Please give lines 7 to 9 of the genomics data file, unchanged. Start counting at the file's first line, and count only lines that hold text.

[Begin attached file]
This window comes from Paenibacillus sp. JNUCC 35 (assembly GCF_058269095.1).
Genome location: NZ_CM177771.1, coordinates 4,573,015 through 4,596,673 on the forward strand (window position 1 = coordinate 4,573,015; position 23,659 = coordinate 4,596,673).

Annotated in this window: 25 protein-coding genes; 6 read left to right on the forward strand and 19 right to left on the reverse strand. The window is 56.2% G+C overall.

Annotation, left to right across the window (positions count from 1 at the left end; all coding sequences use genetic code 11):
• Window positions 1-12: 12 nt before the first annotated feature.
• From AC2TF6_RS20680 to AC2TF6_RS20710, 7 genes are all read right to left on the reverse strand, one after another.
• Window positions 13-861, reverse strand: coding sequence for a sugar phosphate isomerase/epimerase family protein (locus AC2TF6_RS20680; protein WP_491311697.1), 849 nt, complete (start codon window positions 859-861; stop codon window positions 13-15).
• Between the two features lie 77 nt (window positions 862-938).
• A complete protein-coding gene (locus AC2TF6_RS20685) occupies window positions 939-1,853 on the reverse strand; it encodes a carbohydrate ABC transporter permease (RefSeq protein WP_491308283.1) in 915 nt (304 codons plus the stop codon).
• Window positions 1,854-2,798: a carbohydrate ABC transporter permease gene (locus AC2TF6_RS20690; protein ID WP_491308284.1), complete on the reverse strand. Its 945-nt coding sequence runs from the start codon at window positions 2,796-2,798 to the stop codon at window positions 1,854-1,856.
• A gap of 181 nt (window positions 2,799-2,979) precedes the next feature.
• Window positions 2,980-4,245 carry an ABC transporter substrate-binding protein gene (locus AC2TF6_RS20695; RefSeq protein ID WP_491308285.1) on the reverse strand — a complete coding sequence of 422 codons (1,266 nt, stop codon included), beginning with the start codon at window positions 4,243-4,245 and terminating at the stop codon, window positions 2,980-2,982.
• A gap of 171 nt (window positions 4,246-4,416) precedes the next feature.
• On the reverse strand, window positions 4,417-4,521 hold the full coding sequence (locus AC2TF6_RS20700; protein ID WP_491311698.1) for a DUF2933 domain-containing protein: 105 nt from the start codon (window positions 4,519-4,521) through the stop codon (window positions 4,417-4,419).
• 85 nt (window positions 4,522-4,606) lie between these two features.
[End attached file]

• Window positions 13-861, reverse strand: coding sequence for a sugar phosphate isomerase/epimerase family protein (locus AC2TF6_RS20680; protein WP_491311697.1), 849 nt, complete (start codon window positions 859-861; stop codon window positions 13-15).
• Between the two features lie 77 nt (window positions 862-938).
• A complete protein-coding gene (locus AC2TF6_RS20685) occupies window positions 939-1,853 on the reverse strand; it encodes a carbohydrate ABC transporter permease (RefSeq protein WP_491308283.1) in 915 nt (304 codons plus the stop codon).